return operand1+operand2;

Step 2: Create a manager class, which is responsible for grouping integers, and submit the group to the Executor Framework for partial add. Collect the partial sum, wait until all partial sums return, and add them:

package com.example.thread.callable;

import java.util.ArrayList;
import java.util.List;
import java.util.concurrent.ExecutionException;
import java.util.concurrent.ExecutorService;
import java.util.concurrent.Executors;
import java.util.concurrent.Future;

public class ParallelAdder {                     
            public Integer parallelSum()
                        //long t1 = System.currentTimeMillis();
                        ExecutorService executor = Executors.newFixedThreadPool(10);
                        List <Future<Integer>> list = new ArrayList<Future<Integer>>();
                        int count=1;
                        int prev=0;                       
                        for(int ;i<;i++)
                                                System.out.println("Prev :" + prev + " current: " + i);
                                                Future<Integer> future = executor.submit(new CallableAdder(prev,i));
                                   prev=i ;
                        int totsum=0;                        
                        for(Future<Integer> fut : list)
                                    try {
                                                totsum = totsum+ fut.get();
                                    } catch (InterruptedException e) {                                               
                                                // TODO Auto-generated catch block
                                    } catch (ExecutionException e) {
                                                // TODO Auto-generated catch block
                        System.out.println("Total Sum is " + totsum);
                        //long t2 = System.currentTimeMillis();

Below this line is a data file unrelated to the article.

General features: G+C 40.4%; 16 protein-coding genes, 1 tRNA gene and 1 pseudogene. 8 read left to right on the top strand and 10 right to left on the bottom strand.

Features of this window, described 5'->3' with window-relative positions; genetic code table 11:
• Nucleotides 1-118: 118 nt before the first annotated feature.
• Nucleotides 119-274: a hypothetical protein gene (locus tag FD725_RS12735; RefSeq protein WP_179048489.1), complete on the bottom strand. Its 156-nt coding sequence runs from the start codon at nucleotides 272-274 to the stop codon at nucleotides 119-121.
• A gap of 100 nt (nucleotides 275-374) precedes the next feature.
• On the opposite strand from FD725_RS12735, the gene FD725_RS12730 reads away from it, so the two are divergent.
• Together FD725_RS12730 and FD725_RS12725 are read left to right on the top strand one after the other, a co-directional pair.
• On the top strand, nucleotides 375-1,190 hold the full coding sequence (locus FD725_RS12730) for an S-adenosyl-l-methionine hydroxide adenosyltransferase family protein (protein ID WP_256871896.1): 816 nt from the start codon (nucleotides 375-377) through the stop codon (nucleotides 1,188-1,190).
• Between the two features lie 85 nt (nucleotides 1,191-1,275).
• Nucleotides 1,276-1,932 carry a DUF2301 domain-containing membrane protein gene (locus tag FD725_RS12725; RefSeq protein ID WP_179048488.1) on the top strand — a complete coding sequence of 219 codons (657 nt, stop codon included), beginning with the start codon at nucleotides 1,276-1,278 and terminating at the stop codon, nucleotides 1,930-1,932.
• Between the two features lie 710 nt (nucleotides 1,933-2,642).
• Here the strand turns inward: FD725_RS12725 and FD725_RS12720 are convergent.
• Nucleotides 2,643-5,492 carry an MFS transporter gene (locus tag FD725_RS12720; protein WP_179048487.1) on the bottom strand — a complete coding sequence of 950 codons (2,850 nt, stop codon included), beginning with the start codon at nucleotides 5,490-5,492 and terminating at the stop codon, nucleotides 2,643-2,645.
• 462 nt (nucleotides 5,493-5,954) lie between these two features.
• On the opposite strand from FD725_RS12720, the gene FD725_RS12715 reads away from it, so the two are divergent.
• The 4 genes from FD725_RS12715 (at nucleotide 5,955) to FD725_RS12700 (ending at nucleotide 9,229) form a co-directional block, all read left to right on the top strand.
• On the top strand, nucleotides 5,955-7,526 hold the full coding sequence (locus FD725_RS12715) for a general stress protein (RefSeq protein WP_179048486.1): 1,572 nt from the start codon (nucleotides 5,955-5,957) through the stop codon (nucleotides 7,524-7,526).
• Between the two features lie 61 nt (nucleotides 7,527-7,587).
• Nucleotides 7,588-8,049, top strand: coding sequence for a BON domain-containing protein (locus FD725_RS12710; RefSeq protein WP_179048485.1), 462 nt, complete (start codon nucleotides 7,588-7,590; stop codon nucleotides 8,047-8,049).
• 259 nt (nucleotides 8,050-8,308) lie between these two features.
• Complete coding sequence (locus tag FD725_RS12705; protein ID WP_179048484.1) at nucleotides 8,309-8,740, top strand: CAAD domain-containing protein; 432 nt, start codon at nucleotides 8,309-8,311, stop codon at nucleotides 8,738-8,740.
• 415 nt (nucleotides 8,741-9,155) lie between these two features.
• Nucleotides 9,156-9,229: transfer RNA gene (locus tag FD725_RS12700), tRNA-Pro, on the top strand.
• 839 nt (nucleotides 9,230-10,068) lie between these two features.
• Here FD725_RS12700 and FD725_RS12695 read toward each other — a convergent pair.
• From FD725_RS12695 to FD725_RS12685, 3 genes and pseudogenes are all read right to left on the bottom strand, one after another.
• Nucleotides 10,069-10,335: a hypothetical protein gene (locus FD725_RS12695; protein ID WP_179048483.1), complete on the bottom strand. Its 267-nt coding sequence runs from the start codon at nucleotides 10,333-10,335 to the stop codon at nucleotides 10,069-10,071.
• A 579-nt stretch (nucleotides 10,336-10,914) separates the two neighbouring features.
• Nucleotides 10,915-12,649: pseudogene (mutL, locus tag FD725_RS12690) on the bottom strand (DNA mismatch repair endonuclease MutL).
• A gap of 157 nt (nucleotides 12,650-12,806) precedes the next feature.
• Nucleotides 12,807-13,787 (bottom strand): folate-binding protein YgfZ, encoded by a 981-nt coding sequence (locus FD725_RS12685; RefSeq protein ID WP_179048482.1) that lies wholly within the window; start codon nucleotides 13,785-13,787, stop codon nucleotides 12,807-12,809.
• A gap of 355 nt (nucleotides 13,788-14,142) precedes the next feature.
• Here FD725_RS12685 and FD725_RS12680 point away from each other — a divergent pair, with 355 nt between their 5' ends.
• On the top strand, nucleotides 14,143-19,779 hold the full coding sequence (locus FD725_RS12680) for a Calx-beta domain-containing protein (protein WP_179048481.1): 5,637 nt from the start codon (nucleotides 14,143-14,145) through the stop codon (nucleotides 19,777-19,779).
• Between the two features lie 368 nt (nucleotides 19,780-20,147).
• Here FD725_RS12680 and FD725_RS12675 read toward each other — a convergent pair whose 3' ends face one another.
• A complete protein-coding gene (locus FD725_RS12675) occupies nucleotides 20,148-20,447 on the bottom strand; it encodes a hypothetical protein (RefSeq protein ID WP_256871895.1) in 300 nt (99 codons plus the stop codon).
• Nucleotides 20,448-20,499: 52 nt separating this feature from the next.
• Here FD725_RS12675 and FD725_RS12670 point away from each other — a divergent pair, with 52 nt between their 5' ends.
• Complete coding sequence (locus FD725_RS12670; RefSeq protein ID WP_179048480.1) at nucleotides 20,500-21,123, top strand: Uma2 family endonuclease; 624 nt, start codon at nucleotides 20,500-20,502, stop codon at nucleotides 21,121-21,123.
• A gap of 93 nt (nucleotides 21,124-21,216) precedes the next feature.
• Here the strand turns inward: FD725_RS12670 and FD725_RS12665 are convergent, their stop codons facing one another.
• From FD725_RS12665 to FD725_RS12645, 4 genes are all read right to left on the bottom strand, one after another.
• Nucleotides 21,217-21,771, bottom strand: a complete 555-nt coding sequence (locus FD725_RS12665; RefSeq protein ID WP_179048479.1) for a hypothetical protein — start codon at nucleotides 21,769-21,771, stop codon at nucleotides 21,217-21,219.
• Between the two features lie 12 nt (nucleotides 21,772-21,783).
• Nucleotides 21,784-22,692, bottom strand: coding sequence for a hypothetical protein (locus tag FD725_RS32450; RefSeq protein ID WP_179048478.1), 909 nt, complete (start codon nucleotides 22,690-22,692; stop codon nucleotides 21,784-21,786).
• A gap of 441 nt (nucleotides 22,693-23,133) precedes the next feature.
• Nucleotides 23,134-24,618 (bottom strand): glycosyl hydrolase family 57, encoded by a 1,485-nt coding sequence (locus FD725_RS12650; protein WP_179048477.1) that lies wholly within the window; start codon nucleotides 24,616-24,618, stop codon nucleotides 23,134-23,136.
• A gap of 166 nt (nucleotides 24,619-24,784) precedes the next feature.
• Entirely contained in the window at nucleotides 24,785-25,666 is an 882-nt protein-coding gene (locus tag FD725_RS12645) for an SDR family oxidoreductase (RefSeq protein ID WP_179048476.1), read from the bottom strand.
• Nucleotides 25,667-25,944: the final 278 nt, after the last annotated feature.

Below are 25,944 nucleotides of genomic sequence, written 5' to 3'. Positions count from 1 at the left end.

//System.out.println("Time taken by parallelSum " + (t2-t1));
                        return totsum;                       
            public int sequentialSum()
                        //long t1 = System.currentTimeMillis();
                        Integer totsum=0;                        
                        for(int ;i<;i++)
                        //long t2 = System.currentTimeMillis();                       
                        System.out.println("sequentialSum Total Sum is " + totsum);
                        //System.out.println("Time taken by sequentialSum " + (t2-t1));
                        return totsum;
            public static void main(String[] args) {                       
                        ParallelAdder adder = new ParallelAdder();
                        int pSum= adder.parallelSum();
                        int sSum= adder.sequentialSum();                       
                        System.out.println("parallel Sum equals to Sequential Sum ? " );
                        System.out.println("Answer is :: " + (pSum==sSum));                                                                                          

This is just a test example. The performance-wise Sequential sum is faster than the parallel sum.

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callable ,java ,concurrency

Published at DZone with permission of Shamik Mitra, DZone MVB. See the original article here.

Opinions expressed by DZone contributors are their own.